King Juan Carlos praises armed forces for providing stability to Spain

Madrid, Jan 6 (EFE).- Spain's armed forces and Civil Guard should use their "exemplary" performance to "continue conveying confidence and calm" to Spain, while "continuing to work together for the security and welfare of all Spaniards," King Juan Carlos said Monday.

The monarch, who turned 76 on Sunday, delivered the traditional address for the celebration of the Pascua Militar at the Royal Palace in Madrid, marking his first official act outside his residence since undergoing hip surgery on Nov. 21.

The king, who is still recovering and used a crutch, watched the traditional military parade in the Royal Palace's Plaza de la Armeria, listening to the national anthem and the 21-gun salute.

King Juan Carlos told the armed forces commanders and government officials, led by Prime Minister Mariano Rajoy, that he was "fully aware" of the "enormous efforts" made by service members after another "tough year" to maintain military readiness to guarantee Spain's security, referring to the defense cuts brought on by the country's severe economic downturn.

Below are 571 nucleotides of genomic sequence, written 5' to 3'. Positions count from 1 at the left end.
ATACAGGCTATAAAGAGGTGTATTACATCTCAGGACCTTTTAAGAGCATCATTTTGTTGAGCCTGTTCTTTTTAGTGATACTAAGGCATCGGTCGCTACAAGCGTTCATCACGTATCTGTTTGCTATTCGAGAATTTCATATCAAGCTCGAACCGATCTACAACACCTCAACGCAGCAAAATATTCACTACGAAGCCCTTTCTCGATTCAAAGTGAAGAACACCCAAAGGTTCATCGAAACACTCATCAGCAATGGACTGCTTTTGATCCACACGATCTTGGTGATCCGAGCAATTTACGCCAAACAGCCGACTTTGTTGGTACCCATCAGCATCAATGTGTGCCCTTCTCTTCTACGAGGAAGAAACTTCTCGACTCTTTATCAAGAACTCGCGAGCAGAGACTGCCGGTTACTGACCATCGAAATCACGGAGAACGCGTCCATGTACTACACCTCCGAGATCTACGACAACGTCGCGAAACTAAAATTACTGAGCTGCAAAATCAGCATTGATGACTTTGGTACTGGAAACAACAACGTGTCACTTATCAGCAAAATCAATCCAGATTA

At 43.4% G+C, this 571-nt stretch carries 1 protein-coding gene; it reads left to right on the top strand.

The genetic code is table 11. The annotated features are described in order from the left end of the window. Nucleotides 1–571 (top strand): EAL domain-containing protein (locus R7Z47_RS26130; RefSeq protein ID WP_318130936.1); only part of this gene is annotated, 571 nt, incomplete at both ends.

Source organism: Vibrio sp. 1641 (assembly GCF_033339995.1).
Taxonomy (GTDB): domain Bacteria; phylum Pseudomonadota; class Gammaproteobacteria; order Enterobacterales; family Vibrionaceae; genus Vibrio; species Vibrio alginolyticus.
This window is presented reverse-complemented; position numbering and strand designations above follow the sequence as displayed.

"(It is) essential" to continue working to extract "the maximum return from resources," the king said.

The Spanish monarch also referred to the address delivered by Defense Minister Pedro Morenes, who said "the biggest task" in 2013 was maintaining Spain's operational capabilities, "making them even more efficient."

King Juan Carlos was accompanied during the ceremony by Queen Sofia, his son, Crown Prince Felipe de Borbon, and daughter-in-law, Princess Letizia.

The Spanish monarch thanked armed forces and Civil Guard members for their "patriotism," "solidarity" and "generosity" in serving Spain.

"Our society will always respond to your generosity with its recognition and admiration, as the polls show. And I, as always, will continue to be proud to be your chief," King Juan Carlos said.

The tradition of celebrating the Pascua Militar dates to the 18th century, when King Carlos III congratulated the Spanish troops that defeated British forces on Jan. 6, 1782, and took Port Mahon, the capital of the Mediterranean island of Minorca.